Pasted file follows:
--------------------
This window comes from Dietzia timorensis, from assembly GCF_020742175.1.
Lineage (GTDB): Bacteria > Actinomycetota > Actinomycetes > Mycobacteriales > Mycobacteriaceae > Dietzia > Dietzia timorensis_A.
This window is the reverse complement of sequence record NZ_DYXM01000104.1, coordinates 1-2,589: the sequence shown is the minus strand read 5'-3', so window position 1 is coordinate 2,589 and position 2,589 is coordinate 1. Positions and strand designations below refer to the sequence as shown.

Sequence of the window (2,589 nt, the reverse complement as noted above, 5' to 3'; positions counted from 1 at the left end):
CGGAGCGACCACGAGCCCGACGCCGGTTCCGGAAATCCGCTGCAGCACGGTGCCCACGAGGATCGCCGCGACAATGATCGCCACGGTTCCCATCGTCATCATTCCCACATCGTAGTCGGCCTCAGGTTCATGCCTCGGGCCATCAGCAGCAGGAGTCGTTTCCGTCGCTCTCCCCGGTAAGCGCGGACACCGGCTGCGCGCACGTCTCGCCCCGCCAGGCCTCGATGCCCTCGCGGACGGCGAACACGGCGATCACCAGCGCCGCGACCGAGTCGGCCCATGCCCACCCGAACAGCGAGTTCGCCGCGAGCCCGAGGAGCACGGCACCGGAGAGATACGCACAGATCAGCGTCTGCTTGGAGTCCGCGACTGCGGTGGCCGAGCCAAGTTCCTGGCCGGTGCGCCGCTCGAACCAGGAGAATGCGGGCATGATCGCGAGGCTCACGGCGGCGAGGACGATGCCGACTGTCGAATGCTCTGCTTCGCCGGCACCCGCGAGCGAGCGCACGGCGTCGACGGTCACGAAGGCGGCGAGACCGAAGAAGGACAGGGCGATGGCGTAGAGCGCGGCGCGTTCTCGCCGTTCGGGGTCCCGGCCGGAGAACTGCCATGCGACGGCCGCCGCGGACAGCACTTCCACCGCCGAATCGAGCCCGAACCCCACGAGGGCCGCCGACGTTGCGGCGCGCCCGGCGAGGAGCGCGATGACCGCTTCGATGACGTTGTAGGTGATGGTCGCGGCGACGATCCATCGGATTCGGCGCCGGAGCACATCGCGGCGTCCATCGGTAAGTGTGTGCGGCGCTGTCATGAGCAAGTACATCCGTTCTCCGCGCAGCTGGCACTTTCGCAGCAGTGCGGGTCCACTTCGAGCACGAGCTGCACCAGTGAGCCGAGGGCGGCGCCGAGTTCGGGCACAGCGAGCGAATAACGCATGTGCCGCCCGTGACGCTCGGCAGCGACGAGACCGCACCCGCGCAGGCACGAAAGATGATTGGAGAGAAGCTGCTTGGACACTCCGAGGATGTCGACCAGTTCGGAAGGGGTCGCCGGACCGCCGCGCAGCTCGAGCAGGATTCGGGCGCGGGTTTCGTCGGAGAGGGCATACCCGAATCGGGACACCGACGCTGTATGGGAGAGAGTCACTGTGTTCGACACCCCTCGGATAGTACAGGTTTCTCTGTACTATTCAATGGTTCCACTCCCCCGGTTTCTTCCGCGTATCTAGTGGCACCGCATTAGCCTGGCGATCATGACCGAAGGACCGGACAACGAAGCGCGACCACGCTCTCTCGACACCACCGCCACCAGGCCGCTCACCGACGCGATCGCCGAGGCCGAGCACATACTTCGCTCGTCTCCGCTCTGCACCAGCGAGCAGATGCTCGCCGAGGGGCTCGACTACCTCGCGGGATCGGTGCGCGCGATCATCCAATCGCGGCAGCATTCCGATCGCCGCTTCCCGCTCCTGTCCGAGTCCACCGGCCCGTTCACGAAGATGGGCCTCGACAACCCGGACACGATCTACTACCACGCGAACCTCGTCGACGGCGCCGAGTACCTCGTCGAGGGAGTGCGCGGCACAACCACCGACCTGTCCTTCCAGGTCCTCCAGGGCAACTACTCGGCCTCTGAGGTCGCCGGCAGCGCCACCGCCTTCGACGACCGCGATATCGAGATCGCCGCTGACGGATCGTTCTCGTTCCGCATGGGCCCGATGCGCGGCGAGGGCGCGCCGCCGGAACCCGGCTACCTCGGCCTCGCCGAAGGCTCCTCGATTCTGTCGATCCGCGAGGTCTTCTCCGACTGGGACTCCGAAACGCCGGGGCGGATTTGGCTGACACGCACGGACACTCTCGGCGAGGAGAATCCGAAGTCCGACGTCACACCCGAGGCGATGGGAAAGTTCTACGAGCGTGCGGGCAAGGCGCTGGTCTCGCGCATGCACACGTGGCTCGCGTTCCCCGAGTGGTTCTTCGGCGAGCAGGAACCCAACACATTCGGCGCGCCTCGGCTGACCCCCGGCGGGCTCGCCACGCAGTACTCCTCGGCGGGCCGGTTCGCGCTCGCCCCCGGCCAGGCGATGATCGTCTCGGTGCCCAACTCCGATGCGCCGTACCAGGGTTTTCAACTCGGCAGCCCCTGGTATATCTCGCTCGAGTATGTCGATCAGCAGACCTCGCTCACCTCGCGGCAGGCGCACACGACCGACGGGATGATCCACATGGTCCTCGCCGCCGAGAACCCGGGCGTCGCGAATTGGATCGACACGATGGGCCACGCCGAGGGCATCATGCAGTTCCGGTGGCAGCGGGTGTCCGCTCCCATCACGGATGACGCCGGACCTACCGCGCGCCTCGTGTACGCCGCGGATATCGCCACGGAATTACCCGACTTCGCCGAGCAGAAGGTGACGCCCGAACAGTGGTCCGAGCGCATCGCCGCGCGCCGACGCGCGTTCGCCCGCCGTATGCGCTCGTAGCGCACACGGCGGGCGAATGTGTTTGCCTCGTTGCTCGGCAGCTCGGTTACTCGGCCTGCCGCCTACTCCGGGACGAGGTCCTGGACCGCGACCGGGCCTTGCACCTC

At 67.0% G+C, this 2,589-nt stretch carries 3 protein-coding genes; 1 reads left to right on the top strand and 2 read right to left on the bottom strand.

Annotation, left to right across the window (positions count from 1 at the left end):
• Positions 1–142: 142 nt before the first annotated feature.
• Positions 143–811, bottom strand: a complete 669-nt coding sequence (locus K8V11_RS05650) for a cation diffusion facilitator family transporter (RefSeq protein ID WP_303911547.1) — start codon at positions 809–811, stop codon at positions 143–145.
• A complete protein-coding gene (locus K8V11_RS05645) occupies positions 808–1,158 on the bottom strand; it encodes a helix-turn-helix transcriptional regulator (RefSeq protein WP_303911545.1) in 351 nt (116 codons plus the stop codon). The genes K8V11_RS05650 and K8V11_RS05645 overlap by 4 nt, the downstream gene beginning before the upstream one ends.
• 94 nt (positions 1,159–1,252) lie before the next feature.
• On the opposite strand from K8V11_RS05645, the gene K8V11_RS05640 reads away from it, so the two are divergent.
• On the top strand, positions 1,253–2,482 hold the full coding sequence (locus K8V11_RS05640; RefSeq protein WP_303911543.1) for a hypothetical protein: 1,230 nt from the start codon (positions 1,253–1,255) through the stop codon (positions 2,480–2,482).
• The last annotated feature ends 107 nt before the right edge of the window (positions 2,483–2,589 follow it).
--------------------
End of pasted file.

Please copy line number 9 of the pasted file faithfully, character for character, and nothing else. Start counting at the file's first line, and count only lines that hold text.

• Positions 143–811, bottom strand: a complete 669-nt coding sequence (locus K8V11_RS05650) for a cation diffusion facilitator family transporter (RefSeq protein ID WP_303911547.1) — start codon at positions 809–811, stop codon at positions 143–145.